It may be helpful to know that in terms of modern racial and economic slavery, no where in the Bible is slavery required as a way of life. Unfortunately, our forefathers misunderstood this. Certainly, slavery is reflected in the Bible as well as regulated by God in numerous ways to protect individuals and provide freedom (Ex 21; Lev 25:39-55; Deut 15:12-18; 23:15-16). Further, the NT perspective not only reflects and regulates (Gal 3:28; Eph 6:5-8; Col 3:22-25; 1Tim 6:1-2; 1Pet 2:18-21) slavery but refines it as a new and higher way of life modeled by Jesus (Mark 10:45; John 13:4-5; Php 2:7) the Servant of the Lord, as a form of discipleship (Matt 6:24; 10:24; 20:27; 24:45-46; Lk 17:10; Jn 13:12-16).

Second, Jude is identified as a brother of James. This James was well known among the early church and was most likely the apostle James. The Gospels reveal that Jesus had siblings of James and Judas (and Joseph and Simon, see Matt 13:55; Mk 6:3). Therefore, Jude was a half-brother of Jesus and rather than promoting that relationship he simply says he is one of Jesus’ servants.

  • Our world, and our church, needs more servants. Too often people seek to have their name in the headlines rather than exercising humility.
    • à SPBC Ministry Teams are for all members (see bulletin)
    • à See a need, meet a need. (ex. Bruce gluing carpet this past week; Virgil paint, Wael & Jason paint room, ___ cleaning closets; etc.).
    • à 1 of 9 Arts of Conversation is serving… Sun Eve 6:30pm
  • Service to God and others is an expression of one’s salvation. If you have part-time Christianity then don’t expect a full-time Christ. Jesus is Master, Lord, and Savior over every area of our life as we seek to serve and live out our faith every day.

2) We are saved by God.

Jude writes to a group of believers: those who are called, loved in God and kept for Jesus Christ. We do not know exactly the location or setting of these believers. Essentially, it is written to exhort Christians to continue growing in the faith as well as guarding the truth of the faith.

Jude tells the believers in v.3 that he was eager to write about their common salvation but found it necessary to write to urge them to contend for the faith that was once for all delivered to the saints. Next week’s message will discuss guarding the faith more but for now the focus will be on growing in the faith with three key words:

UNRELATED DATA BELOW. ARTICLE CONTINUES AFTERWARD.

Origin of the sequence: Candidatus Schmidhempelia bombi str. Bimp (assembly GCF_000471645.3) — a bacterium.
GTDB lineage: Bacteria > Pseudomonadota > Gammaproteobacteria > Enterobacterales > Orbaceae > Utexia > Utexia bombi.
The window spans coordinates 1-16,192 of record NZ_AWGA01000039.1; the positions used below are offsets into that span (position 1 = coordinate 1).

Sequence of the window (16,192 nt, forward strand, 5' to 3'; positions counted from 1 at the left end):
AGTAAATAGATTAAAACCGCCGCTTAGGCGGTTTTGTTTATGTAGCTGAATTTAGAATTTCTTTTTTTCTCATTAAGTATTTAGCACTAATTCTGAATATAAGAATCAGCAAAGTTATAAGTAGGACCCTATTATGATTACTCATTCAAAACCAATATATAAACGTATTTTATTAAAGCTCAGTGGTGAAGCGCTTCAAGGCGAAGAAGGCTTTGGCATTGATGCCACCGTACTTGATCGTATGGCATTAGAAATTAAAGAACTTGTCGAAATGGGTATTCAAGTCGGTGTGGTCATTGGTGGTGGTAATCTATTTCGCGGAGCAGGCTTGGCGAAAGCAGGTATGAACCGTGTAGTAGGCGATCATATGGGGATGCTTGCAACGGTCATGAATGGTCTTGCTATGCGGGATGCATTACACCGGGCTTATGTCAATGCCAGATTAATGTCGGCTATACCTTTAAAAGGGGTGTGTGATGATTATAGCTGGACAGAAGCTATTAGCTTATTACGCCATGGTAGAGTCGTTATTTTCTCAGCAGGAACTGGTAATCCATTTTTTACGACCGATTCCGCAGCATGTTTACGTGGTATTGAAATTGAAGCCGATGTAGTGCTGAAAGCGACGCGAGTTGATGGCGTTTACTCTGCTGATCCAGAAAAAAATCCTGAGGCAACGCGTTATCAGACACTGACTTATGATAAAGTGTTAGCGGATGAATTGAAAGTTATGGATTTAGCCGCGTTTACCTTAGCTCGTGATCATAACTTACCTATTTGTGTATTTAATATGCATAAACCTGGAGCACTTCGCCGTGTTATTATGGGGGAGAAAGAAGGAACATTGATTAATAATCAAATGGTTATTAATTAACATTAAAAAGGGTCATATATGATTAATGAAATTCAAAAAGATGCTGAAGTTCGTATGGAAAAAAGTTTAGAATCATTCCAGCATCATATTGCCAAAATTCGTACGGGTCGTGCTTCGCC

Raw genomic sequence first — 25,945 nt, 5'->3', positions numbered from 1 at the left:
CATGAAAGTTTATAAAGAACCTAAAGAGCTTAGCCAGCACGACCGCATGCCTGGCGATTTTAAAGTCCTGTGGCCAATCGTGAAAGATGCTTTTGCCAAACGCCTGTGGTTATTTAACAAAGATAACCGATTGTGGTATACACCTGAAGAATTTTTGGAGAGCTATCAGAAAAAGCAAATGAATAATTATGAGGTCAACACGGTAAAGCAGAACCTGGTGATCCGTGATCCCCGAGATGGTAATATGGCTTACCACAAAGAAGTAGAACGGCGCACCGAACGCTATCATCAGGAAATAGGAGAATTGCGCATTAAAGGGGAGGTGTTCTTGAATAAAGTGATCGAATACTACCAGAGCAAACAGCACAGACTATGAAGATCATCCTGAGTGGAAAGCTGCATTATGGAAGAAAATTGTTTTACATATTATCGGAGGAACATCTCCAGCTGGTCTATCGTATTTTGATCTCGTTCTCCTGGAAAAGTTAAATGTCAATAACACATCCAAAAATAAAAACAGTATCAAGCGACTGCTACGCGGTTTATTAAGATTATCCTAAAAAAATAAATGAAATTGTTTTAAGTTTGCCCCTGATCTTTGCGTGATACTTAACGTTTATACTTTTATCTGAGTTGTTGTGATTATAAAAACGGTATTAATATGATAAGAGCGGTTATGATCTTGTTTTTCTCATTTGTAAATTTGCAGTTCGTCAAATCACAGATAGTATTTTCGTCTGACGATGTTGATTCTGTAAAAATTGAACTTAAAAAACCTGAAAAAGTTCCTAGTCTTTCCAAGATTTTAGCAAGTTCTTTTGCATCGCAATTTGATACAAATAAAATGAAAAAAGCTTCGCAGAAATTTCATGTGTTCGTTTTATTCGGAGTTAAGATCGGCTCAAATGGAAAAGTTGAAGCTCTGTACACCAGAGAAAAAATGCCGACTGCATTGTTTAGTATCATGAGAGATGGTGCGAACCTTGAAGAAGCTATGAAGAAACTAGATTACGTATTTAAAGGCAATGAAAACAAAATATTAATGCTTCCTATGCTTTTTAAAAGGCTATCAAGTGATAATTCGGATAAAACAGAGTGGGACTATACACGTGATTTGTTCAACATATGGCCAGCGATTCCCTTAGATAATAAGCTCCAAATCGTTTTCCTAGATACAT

Called: Persons are not just invited with a general call but summoned with an elective call by God unto salvation (John 6:44; Romans 8:29-30). Likewise, Jesus called disciples by name to follow Him and they immediately, and unexplainably, obey. God the Father draws people to Himself unconditionally – not based on their merit but His mercy (Romans 9:16-18).

Yet, God’s sovereign calling does not remove human freedom or responsibility. Later Jude exhorts believers to “build yourselves up in the faith… and keep yourselves in the love of God” (Jude 1:20-21). Christian salvation is a mysterious mercy from a marvelous God.

– Illus: The sick person goes to the doctor who provides the diagnosis and prescribes the medical treatment. The doctor provides everything you need to get better. You are on the way to health but you must receive the filled prescription and then continue to take the medicine. If not, your illness will linger and cause additional systemic issues.

Loved: The phrase is in the passive tense meaning it has already been accomplished. The emphasis refers back to God’s calling which displays His Fatherly love for you. Again, God’s love is not just in a general sense but in a special manner through Jesus Christ. God’s love is precise and permanent for every believer. God’s love is not flighty or fleeting. You can do nothing to make God love you more and you can do nothing to make God love you less.
1John 4:10 “In this is love, not that we have loved God but that he loved us and sent his Son to be the propitiation [atoning sacrifice] for our sins.”

Kept: Once again, the phrase is in the same passive tense implying what God has already accomplished and referencing God’s salvation call. Jude uses this word 5x (1:1; 1:6 twice; 1:13, 1:21). Interestingly, our salvation is kept by God in a past tense because it is entirely secure but there is also a future nature in that we are being preserved for a purpose – “for Jesus Christ”. Jude anticipated the future coming of Jesus and so should we.

  • Our salvation has been obtained by Jesus and it continues to be maintained by Jesus.
  • Eternal life is eternal. This is the doctrine of the perseverance of the saints; eternal security; once saved always saved.